Date: December 2015
Creator: Bagheri, AmirHossein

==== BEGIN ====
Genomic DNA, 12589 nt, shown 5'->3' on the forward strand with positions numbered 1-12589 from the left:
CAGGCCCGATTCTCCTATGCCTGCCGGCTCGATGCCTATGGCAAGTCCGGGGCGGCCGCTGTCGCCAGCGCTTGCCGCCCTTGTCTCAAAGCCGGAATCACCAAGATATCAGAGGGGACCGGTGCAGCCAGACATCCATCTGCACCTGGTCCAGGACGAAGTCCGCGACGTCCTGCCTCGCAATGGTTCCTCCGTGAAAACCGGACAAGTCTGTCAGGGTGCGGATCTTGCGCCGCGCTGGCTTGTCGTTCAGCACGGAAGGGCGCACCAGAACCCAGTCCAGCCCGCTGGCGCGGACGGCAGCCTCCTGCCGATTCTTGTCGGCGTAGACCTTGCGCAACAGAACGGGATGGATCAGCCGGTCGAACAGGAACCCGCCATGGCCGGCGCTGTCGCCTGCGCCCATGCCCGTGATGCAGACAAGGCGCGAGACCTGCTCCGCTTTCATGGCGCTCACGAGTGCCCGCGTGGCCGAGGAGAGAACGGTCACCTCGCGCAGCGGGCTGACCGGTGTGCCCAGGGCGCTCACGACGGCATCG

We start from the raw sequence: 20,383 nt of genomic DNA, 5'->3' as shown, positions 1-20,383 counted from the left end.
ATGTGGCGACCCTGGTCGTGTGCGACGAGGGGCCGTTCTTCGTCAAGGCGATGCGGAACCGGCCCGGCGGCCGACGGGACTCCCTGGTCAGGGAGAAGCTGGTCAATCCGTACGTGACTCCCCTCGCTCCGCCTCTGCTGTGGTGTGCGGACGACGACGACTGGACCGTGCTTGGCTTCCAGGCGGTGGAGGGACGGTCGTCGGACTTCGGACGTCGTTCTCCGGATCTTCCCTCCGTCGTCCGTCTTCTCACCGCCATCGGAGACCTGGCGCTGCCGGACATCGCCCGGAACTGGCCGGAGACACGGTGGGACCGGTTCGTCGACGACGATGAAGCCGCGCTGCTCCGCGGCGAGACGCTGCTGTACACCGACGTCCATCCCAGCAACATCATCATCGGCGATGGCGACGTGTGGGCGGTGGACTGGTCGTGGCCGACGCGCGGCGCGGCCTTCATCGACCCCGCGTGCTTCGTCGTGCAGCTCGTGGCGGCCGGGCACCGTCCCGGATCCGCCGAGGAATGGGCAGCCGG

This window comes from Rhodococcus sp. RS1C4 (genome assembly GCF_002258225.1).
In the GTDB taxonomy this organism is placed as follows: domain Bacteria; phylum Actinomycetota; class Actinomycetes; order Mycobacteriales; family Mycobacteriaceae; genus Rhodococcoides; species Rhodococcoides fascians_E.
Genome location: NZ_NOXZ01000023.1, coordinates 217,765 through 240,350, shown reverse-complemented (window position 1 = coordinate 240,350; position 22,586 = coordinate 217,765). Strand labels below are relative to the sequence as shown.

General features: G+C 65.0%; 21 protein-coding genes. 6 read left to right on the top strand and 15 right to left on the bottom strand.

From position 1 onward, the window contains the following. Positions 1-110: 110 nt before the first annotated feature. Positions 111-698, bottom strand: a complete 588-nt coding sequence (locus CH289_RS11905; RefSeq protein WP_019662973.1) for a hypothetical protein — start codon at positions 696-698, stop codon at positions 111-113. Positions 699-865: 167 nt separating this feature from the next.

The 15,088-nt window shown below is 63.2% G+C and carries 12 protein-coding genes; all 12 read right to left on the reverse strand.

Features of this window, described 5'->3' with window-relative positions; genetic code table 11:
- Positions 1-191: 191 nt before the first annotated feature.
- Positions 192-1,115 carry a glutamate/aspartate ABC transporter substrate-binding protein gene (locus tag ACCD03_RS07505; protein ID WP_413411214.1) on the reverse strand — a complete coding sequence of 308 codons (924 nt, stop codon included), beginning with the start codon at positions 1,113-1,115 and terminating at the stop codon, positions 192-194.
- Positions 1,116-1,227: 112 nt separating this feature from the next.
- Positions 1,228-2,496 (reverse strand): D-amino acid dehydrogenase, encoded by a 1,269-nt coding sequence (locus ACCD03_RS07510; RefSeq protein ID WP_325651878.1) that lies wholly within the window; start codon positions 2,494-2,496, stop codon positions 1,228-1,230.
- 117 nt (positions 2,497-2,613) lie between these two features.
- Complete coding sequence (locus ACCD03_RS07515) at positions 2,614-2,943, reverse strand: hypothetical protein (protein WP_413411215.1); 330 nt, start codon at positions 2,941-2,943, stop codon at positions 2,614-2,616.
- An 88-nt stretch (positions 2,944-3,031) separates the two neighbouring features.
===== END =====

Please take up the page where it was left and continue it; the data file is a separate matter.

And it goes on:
Description: Stirling engines are an external combustion heat engine that converts thermal energy into mechanical work that a closed cycle is run by cyclic compression and expansion of a work fluid (commonly air or Helium) in which, the working fluid interacts with a heat source and a heat sink and produces network. The engine is based on the Stirling cycle which is a subset of the Carnot cycle. The Stirling cycle has recently been receiving renewed interest due to some of its key inherent advantages. In particular, the ability to operate with any form of heat source (including external combustion, flue gases, alternative (biomass, solar, geothermal) energy) provides Stirling engines a great flexibility and potential benefits since it is convinced as engines running with external heat sources. However, several aspects of traditional Stirling engine configurations (namely, the Alpha, Beta, and Gamma), specifically complexity of design, high cost, and relatively low power to size and power to volume ratios, limited their widespread applications to date. This study focuses on an innovative Stirling engine configuration that features a rotary displacer (as opposed to common reciprocating displacers), and aims to utilize analytical and numerical analysis to gain insights on its operation parameters. The results ...
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